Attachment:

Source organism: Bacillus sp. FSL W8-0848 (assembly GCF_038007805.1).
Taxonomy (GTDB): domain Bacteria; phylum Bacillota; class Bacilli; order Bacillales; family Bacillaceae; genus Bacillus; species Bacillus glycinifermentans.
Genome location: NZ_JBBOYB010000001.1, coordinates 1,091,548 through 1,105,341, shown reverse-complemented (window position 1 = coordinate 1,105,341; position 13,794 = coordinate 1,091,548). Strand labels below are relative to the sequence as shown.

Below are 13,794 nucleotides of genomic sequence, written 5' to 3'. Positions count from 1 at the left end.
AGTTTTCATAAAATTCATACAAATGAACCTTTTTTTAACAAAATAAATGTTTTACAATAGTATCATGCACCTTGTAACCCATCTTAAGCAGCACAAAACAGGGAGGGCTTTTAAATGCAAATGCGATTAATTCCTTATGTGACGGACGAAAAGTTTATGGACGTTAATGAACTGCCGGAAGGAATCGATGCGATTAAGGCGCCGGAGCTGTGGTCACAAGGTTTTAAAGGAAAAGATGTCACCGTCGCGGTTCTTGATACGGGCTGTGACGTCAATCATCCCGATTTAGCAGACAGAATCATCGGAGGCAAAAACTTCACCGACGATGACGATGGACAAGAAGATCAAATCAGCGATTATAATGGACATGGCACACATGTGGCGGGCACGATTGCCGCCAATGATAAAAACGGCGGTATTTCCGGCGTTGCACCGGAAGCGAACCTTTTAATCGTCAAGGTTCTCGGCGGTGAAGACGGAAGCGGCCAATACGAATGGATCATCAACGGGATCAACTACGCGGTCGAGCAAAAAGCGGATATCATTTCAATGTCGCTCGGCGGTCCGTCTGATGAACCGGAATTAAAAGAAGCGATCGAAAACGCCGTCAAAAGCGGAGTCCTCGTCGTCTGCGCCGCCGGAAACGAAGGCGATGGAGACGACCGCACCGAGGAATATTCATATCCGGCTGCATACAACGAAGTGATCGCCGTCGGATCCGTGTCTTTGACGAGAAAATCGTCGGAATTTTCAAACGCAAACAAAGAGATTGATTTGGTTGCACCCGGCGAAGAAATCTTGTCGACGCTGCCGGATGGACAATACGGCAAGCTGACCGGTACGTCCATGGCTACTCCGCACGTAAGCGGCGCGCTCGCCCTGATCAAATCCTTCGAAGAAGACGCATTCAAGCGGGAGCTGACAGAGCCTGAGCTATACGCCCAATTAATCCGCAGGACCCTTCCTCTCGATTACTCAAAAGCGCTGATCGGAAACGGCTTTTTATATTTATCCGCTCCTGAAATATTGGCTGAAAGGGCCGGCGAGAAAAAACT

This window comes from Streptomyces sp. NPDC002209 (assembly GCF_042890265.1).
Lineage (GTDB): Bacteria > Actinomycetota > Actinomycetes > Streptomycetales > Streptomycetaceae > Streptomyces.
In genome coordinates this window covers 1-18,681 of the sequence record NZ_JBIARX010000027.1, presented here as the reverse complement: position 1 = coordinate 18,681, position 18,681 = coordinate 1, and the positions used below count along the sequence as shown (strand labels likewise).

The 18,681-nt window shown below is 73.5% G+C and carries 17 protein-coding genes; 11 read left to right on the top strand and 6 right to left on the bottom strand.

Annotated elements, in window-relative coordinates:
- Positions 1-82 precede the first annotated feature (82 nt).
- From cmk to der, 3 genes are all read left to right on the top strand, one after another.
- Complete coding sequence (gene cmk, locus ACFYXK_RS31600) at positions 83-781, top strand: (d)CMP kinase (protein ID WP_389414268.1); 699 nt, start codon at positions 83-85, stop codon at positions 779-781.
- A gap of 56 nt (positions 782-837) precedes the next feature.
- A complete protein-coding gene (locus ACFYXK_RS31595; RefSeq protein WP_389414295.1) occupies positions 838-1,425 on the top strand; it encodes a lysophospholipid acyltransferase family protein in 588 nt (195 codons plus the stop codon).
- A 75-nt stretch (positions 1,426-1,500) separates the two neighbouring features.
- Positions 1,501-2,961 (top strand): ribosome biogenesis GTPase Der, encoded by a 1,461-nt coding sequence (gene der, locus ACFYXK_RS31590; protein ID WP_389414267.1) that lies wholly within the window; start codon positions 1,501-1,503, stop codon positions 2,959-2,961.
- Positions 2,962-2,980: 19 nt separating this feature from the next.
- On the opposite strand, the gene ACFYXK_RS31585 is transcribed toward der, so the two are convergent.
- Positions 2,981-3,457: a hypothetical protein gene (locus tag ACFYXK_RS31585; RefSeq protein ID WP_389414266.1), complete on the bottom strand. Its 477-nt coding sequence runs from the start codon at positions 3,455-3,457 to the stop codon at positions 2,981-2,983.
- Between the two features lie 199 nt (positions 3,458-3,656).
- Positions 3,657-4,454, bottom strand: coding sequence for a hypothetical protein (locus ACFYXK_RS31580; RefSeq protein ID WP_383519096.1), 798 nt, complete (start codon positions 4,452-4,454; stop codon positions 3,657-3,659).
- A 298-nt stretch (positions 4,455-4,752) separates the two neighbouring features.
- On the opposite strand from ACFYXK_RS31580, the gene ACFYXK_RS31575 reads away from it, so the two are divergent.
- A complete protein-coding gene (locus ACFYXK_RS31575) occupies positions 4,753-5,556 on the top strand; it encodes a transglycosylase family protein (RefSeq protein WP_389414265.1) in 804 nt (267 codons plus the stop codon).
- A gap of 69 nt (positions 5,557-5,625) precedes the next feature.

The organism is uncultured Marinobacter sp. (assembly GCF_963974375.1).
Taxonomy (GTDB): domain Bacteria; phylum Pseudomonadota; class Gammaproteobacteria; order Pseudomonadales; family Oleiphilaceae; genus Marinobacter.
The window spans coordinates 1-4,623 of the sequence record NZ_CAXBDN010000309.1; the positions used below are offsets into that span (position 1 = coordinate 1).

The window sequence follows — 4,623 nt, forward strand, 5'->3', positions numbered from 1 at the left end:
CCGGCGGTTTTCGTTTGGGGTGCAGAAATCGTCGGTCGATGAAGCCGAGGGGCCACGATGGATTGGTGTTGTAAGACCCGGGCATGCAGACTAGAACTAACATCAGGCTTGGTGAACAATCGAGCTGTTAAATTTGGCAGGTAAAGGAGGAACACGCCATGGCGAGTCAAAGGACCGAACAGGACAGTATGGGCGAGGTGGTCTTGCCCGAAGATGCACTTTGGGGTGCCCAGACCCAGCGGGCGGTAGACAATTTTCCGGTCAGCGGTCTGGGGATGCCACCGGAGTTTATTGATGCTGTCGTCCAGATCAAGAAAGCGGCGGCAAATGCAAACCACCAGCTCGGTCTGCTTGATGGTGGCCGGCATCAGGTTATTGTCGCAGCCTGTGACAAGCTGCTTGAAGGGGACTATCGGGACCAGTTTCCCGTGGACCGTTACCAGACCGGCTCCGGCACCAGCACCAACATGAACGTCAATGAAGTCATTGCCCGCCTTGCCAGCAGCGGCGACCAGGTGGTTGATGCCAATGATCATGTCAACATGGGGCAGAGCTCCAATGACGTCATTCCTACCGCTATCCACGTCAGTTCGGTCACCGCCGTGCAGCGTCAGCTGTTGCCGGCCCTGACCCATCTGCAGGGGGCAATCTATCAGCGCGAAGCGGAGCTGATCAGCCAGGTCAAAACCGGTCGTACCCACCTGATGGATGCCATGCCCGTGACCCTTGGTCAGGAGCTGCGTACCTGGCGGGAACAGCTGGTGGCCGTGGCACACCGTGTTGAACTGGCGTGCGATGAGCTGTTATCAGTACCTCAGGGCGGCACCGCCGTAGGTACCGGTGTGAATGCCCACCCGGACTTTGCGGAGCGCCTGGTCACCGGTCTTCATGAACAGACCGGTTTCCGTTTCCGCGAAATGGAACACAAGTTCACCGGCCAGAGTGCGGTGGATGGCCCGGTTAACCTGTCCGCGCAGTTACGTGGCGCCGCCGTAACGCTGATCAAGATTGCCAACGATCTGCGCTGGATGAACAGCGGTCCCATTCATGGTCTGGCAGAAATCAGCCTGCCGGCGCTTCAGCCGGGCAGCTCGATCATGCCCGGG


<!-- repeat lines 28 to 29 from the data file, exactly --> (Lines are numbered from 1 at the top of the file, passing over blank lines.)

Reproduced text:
Taxonomy (GTDB): domain Bacteria; phylum Pseudomonadota; class Gammaproteobacteria; order Pseudomonadales; family Oleiphilaceae; genus Marinobacter.
The window spans coordinates 1-4,623 of the sequence record NZ_CAXBDN010000309.1; the positions used below are offsets into that span (position 1 = coordinate 1).